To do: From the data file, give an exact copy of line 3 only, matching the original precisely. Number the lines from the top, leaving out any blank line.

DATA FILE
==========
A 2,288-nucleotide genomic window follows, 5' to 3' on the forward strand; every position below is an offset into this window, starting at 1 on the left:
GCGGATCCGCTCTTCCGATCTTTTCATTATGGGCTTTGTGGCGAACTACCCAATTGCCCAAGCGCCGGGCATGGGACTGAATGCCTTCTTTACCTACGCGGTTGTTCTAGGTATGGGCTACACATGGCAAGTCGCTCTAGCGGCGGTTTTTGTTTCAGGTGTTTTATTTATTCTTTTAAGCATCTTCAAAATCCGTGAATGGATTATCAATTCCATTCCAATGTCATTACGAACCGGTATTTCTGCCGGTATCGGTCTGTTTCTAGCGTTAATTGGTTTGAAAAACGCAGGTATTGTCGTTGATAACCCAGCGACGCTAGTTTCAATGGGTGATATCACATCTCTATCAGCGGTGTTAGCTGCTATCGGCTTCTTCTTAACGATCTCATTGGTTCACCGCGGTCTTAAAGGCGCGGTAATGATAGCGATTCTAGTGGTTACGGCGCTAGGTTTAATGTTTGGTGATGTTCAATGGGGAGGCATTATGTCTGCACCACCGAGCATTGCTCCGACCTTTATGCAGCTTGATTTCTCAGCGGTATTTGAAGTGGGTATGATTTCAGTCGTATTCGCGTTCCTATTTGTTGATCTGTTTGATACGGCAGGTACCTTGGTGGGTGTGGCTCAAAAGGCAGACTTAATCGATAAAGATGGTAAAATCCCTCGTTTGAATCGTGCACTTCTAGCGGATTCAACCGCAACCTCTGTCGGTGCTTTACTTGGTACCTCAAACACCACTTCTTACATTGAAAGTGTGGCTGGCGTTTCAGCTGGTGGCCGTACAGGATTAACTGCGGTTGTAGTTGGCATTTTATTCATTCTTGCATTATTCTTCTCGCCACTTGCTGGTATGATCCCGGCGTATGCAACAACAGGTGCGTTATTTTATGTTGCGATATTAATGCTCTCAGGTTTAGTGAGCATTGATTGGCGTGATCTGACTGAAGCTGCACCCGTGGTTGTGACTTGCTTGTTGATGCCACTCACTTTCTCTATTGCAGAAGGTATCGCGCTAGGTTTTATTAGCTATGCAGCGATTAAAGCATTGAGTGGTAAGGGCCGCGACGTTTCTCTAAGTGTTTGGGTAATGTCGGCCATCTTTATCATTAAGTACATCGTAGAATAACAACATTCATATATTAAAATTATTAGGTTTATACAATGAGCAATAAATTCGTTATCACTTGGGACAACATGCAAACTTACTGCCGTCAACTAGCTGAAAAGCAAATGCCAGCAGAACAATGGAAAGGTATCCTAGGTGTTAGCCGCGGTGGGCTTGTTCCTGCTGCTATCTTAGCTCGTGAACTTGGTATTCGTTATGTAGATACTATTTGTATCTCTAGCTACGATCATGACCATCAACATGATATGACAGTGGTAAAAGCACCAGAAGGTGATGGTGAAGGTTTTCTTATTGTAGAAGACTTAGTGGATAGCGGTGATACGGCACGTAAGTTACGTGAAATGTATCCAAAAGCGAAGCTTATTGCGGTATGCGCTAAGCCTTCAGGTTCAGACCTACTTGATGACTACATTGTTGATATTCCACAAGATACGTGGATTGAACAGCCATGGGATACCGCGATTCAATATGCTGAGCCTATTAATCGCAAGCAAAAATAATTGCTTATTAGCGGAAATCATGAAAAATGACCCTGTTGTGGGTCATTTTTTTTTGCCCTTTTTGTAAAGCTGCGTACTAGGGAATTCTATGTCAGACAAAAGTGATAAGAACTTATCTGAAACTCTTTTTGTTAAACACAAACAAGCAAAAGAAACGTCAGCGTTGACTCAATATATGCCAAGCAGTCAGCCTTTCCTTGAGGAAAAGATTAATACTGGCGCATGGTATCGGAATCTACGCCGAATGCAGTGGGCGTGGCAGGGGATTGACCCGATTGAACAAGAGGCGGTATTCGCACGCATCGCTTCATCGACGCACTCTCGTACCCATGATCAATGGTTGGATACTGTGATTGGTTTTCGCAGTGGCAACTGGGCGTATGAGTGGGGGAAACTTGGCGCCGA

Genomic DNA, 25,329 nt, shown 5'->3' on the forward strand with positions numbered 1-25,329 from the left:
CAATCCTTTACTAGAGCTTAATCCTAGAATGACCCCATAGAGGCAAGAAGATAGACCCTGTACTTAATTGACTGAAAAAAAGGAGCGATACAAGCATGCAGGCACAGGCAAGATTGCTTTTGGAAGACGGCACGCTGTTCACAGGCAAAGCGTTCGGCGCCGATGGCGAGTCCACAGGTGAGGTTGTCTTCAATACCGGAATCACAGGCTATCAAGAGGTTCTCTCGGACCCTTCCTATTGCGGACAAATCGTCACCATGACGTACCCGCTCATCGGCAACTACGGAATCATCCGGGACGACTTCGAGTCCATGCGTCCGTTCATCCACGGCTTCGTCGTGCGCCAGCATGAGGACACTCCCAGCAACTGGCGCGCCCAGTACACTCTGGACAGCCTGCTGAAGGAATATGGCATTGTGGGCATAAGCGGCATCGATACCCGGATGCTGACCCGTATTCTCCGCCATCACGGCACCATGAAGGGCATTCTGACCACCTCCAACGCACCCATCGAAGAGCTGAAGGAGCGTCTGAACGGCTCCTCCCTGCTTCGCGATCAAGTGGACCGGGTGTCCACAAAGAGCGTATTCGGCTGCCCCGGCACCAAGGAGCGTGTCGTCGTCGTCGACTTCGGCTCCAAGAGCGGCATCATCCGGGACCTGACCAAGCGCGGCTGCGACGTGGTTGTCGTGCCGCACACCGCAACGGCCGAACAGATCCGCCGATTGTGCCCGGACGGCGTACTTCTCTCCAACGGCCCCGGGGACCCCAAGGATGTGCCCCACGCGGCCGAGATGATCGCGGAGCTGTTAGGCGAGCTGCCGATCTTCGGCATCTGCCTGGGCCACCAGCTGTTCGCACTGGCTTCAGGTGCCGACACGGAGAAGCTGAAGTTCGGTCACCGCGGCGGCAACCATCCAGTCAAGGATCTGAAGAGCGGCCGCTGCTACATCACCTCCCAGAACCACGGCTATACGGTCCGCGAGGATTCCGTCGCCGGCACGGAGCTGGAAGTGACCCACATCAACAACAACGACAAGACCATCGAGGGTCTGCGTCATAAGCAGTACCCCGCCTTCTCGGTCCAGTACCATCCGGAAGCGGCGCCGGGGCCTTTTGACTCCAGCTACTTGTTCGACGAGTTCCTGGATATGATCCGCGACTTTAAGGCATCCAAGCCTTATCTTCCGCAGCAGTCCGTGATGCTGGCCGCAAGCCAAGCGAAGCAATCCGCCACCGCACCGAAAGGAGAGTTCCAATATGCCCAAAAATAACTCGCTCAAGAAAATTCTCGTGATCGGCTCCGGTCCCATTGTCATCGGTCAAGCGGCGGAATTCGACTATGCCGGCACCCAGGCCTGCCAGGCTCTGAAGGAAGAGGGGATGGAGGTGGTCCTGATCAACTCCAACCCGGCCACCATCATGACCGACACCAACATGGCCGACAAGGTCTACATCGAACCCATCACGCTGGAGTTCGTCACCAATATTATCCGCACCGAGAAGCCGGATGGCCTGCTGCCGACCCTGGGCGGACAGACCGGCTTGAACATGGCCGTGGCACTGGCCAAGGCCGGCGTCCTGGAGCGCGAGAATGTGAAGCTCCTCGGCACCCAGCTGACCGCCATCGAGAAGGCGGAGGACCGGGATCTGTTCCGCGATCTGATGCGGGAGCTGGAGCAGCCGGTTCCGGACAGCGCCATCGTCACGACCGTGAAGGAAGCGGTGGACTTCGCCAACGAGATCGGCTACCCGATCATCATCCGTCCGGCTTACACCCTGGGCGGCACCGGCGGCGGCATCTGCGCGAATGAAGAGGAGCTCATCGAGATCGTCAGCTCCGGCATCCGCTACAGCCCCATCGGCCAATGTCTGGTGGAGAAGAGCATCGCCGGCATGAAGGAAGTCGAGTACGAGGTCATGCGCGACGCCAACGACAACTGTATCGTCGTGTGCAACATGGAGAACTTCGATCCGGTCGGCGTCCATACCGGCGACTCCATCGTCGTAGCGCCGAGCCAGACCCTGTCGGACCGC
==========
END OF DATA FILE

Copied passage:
Genomic DNA, 25,329 nt, shown 5'->3' on the forward strand with positions numbered 1-25,329 from the left: